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Columbia vegetarian has a love for cooking healthy

Monday, December 10, 2012 | 6:00 a.m. CST; updated 10:02 a.m. CST, Tuesday, December 11, 2012
Shelly La Fata, owner of Sorella Natural Foods, prepares healthy snacks and meals in her home. La Fata teaches in-home culinary classes and has a catering service.

COLUMBIA — The oven dings in Shelly La Fata's kitchen, and she pulls out a tray of crackers, made from two handfuls of pumpkin, sesame, sunflower, flax and chia seeds.

She turns to the opposite counter and finishes garnishing her homemade turnip root soup with thin slices of shiitake bacon, carrot shoestrings and scallions.

La Fata's pantry not only provides her homemade meals but is the basis for her food blog, shellypalooza. On the site she shares her recipes and tasty tidbits with other vegetarian foodies like herself.

La Fata, 26, experiments with plant-based soups, salads, desserts, sandwiches, smoothies and home remedies, among other staples. In 2012, her original recipes earned La Fata an award as top health blogger by Wellsphere, a healthy cooking community.

But blogging isn't the only thing brewing on her back burner. La Fata is the chef and owner of Sorella Natural Foods, a culinary school and catering service for office parties, birthdays, bar mitzvahs and family dinner parties.

Most of her clients are looking for a healthier lifestyle. La Fata consults their diet by advising specific food choices, organizing their pantries and fridges and coming up with quick healthy meals to make at home. 

She then meets them in their kitchens and teaches them how to prepare hearty options such as green smoothies with mango, peach, blueberry, apple juice and spinach, and salads that mix Kalamata olives, scallions, tomatoes, caramelized onions, roasted red peppers and homemade Italian dressing. 

She is currently on a mission to devise a line of ready-to-eat veggie burgers, using different spices and ingredients. Some of her burger flavors include chipotle maple sweet potato, Asian stir fry, truffle cauliflower, broccoli almond and oat walnut. So far, she said she has already invented over 24 recipe ideas for veggie burgers.

"I had been trying to figure out what more I could do than just catering and personal chef work," La Fata said. "I would love to create a product to sell to people in Columbia and eventually expand out to Kansas City and St. Louis."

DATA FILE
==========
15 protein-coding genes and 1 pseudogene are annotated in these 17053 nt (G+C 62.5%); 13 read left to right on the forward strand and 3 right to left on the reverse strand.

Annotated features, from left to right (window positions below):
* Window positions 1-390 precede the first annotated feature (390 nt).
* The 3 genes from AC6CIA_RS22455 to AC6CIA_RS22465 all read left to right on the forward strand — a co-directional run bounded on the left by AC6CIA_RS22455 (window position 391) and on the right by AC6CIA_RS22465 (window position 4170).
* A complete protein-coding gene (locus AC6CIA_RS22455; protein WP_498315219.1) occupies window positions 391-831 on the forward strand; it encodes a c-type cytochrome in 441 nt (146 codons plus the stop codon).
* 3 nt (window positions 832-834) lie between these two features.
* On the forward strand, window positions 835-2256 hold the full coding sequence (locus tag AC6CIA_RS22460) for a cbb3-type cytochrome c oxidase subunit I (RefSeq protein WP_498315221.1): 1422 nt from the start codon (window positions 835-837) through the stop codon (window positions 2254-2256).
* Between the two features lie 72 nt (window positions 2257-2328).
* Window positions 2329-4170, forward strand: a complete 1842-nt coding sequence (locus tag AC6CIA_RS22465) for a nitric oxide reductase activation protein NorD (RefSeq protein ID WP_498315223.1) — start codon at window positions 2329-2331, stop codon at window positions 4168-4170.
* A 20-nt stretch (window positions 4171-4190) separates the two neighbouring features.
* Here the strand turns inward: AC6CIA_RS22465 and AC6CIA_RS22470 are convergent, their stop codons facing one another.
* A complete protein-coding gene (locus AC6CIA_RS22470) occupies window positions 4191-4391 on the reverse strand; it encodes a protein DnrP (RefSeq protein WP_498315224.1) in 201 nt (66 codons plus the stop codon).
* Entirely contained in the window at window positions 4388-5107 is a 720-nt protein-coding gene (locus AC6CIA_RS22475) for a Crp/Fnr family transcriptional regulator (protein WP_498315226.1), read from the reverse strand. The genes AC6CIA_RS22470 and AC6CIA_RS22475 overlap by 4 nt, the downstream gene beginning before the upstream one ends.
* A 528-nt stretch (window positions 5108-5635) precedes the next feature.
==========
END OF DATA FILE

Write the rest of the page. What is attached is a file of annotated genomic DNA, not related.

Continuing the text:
Diets differ, depending on preferences

The Standard American Diet consists of 35 percent fat, 17 percent protein and 48 percent carbohydrates, according to The Food Channel. As a result, one third of adults are classified as obese, and health concerns such as heart disease, high cholesterol and autoimmune disease are steadily rising.

At the other end of the spectrum, 7.3 million Americans — 3.2 percent of adults — are vegetarians, according to data collected by Harris Interactive Service Bureau.

Yet, while plant-based and vegan diets are tied to vegetarianism, they are not the same.  

A vegan diet is defined by the ethical and social issues found in animal rights and environmental causes.

A plant-based diet studies the science behind nutrition and finds natural ways to sustain health and energy, according to an article by Daniela Hermelin, M.D. In a plant-based diet like La Fata's, veggies, beans, whole grains, raw nuts and fruits are staples.

La Fata started her culinary lessons for those seeking healthier eating habits. One of the most important ways to improve a diet is to cook meals at home, she said.

"People don't think about it much because of all the messages about food and the convenience of eating fast food, but I didn't realize how bad I felt until I started eating whole foods all the time," La Fata said. "It's just an incredible difference."